In Albion’s nearly 187 year history since being founded as a seminary in 1835, much of the school’s history has been documented and preserved. Though plenty about Albion’s past is known, there is plenty left to be uncovered. This is particularly true of Albion’s history involving Black students, staff and faculty.
Some Black figures in Albion’s history are well-documented and known, while others are still just being rediscovered over a century later. This largely comes down to who is keeping track of that history, according to Archivist and Special Collections Librarian Elizabeth Palmer.
“Archives, and museums, and history in general is who was responsible for documenting that history,” said Palmer. “And that is why there are gaps in knowledge and gaps in information.”
These gaps in knowledge and information come from a lack of intention to preserve certain aspects of Albion’s history.
“While there are a lot of things from that time period, without someone actively doing that job, who’s choosing what stays and what doesn’t,” said Palmer. “That can often lead to white washed history.”
Though there are still gaps in Albion’s known Black history, students, staff and faculty today are doing the work to uncover much of what is lost. That includes preserving the legacy of Black history at Albion.
James A. Welton
Born in Mt. Meigs, Ala., James A. Welton began attending Albion College in 1900 and graduated in 1904. He was the first Black student to graduate from Albion and up until earlier this year, was considered to be the first Black student to attend Albion College.
While on Albion’s campus, Welton was known for his abilities in public speaking. This led to him being voted class orator and speaking at many events during his time at Albion. Additionally, Welton was a member of the Electric and Antoniades Literary Society, Sigma Nu fraternity and the debate team.
Following his education at Albion, Welton returned to his home state of Alabama. He then went on to become a teacher and later a manager at an insurance company.
Welton’s life ended prematurely in 1929, and it was believed Welton was lynched for seeking a college education, according to a plaque posted inside the Welton House on Albion’s campus.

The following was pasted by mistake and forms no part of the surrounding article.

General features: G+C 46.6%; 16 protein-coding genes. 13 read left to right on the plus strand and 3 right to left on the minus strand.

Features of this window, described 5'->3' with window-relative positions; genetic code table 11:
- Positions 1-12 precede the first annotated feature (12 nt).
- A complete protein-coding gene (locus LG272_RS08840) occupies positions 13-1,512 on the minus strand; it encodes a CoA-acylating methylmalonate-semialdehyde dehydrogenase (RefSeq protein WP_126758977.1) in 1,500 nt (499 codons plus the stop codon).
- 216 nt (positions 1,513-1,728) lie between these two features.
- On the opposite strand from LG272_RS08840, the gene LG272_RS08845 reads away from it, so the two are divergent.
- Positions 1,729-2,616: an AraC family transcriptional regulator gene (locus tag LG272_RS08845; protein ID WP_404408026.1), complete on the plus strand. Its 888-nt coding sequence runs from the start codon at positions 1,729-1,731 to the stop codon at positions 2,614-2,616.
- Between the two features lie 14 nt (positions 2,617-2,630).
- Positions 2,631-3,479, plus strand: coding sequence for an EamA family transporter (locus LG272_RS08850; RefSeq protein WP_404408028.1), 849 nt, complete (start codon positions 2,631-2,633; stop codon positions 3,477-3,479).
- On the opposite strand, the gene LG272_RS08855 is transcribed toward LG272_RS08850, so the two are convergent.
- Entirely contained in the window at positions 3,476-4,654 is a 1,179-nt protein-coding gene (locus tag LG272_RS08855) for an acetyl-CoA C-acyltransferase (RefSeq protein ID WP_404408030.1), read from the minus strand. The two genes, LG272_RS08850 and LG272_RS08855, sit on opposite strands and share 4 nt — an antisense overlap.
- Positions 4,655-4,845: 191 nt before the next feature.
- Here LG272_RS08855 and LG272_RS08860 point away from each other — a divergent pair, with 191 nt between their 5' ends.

Following the departure of the Zeta Tau Alpha sorority from campus after their national office forbade a Black student from joining in 1967, the house was given to Albion’s Black Student Alliance in 1985. Later, in 2002, the house was officially dedicated as the James A. Welton House.
The house remains known on campus as the Welton House and contains information posted on a plaque inside that details Welton’s life and the history of the house.
While Welton was readily known as the first Black man to graduate from Albion, information surrounding the first Black woman to graduate has remained shrouded in mystery.
According to Palmer, information known about the races of students at Albion, especially historically, is hard to come by. Often this information comes from pictures of students that are preserved. Many of these pictures are found in Albion’s yearbook, the Albionian.
That is where Akaiia Ridley, Albion senior, found Ernestine Brown, who is the first Black woman to graduate from Albion that there is a known record of. Ridley discovered Brown while doing research for her digital exhibit, “The Beginning of Belonging: Exploring the Black history of Albion College.”
Not much is currently known about Brown, except for the facts that she graduated in 1951 and that, like Welton, she went on to become a teacher following Albion. Research surrounding Brown is still ongoing.
Unknown & Changing History
The extensive known history surrounding Welton and the recent rediscovery of Brown provides more perspective to the Black history of Albion, but also highlights all that is left to be rediscovered.
Many Black firsts at Albion College remain unknown and are currently being researched. The first Black member of faculty is not currently known, and is difficult to discover as many students and faculty are not pictured in the Albionian on any given year.
The narrative surrounding the Black firsts at Albion College also continues to change. Welton was commonly accepted to be the first Black student at Albion as well as the first Black graduate. Ridley found in her research, however, a reference to a Black student earlier than Welton.
In an 1890 edition of the Pleiad, Isaiah Washington, “a colored student” from Lansing, was noted as joining the freshmen class. Washington’s future following this mention in the Pleiad is currently unknown and it is believed he did not graduate from Albion.
This article is the fourth in a series of four published today in honor of Black History Month. To view the other articles from this series, click here.